They could always be a little smarter and have the router look into the packets to see if they are HTTP and contain a Host header that is blocked.

Note that SSL doesn't give much of a problem here Yes, the data (including the headers) is encrypted, but you can only have one SSL certificate per IP address (per port). I forgot the technical reason, but it seems silly that they haven't come up with a workaround yet.

Re:i'm confused.... (1)

halivar (535827) | more than 8 years ago | (#13238933)

>>"However, it is common for many different, unrelated >>Web sites to share the same IP address."

> It is?


Surely you didn't think that for $30 a month Hostway was giving you your own box, did you?

Re:i'm confused.... (5, Informative)

bmalnad (808193) | more than 8 years ago | (#13238936)

Yes! It is. It's called virtual hosting [apache.org] .

Re:i'm confused.... (1)

macklin01 (760841) | more than 8 years ago | (#13239281)

That's interesting. I'm sure many people who aren't familiar with the inner workings of the net (myself included) are surprised. The attitude of one website, one IP address seems to pretty prevalant. Take this tool [mozilla.org] , for instance, that shows the IP address of any website.

So, I suppose that visiting any one of these addresses should show the same address, right? Thanks again for your helpful explanation! -- Paul

Re:i'm confused.... (1)

TripMaster Monkey (862126) | more than 8 years ago | (#13239299)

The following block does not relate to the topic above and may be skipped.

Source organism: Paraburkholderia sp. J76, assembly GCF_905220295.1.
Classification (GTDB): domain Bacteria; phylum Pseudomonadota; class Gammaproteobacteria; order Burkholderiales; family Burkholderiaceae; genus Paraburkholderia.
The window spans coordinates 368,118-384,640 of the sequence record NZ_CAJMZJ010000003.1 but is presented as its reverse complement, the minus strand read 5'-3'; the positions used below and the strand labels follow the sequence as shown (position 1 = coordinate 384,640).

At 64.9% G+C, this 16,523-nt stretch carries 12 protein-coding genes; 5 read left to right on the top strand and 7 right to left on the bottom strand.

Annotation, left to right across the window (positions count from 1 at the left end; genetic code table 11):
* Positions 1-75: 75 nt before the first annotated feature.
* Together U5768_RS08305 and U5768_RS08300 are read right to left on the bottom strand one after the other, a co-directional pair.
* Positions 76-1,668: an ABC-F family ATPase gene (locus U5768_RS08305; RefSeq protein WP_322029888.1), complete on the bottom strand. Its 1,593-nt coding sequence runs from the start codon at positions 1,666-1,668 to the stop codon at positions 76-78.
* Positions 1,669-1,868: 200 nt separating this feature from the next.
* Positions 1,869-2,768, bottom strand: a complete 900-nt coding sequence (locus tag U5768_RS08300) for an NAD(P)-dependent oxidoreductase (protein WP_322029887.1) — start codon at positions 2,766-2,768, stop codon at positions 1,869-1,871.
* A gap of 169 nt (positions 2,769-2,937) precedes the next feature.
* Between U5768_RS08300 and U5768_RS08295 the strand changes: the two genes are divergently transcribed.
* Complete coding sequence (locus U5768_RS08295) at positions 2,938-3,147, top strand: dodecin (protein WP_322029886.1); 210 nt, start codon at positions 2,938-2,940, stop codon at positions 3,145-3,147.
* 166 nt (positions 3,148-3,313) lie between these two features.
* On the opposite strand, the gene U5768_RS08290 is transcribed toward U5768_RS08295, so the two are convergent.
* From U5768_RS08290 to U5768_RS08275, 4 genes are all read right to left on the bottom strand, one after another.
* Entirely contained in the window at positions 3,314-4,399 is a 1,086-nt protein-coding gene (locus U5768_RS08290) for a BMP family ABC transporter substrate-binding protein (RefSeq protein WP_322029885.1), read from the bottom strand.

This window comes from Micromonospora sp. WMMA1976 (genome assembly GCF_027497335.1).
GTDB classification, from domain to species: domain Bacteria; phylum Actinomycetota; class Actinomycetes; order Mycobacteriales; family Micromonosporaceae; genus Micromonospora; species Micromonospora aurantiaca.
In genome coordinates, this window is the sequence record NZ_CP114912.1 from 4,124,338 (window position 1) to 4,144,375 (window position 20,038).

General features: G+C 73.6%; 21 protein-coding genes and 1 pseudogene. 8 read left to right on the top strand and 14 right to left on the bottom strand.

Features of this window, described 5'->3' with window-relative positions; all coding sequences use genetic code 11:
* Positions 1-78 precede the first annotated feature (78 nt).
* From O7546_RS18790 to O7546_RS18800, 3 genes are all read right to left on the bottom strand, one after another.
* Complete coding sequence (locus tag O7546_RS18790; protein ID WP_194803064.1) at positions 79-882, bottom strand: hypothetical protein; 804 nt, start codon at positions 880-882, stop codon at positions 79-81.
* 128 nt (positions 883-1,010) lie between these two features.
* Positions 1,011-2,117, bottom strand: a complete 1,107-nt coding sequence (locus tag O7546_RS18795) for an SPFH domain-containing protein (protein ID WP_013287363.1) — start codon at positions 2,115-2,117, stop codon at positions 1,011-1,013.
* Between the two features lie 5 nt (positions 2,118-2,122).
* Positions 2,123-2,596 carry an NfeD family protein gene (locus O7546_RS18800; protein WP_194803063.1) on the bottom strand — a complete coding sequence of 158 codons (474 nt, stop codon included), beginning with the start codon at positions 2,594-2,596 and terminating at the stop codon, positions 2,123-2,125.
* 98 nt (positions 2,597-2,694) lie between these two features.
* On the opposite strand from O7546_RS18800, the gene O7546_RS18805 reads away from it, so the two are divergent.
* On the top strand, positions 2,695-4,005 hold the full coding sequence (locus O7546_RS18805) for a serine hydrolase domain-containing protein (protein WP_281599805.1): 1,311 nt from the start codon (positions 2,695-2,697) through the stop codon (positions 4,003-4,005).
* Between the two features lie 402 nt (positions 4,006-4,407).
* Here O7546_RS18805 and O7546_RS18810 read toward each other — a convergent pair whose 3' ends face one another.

Take this tool, for instance, that shows the IP address of any website.

All websites have at least one IP address. Not all websites have a unique IP address, however.

Re:i'm confused.... (0)

Anonymous Coward | more than 8 years ago | (#13238937)

Yes, you can point multiple domain names to one IP Address, and still have them as seperate websites.

Re:i'm confused.... (2, Informative)

jellomizer (103300) | more than 8 years ago | (#13238945)

Yes it is.

From the Apache WebSite.

http://httpd.apache.org/docs/2.0/vhosts/name-based .html [apache.org]

IP-based virtual hosts use the IP address of the connection to determine the correct virtual host to serve. Therefore you need to have a separate IP address for each host. With name-based virtual hosting, the server relies on the client to report the hostname as part of the HTTP headers. Using this technique, many different hosts can share the same IP address.

Name-based virtual hosting is usually simpler, since you need only configure your DNS server to map each hostname to the correct IP address and then configure the Apache HTTP Server to recognize the different hostnames. Name-based virtual hosting also eases the demand for scarce IP addresses. Therefore you should use name-based virtual hosting unless there is a specific reason to choose IP-based virtual hosting. Some reasons why you might consider using IP-based virtual hosting: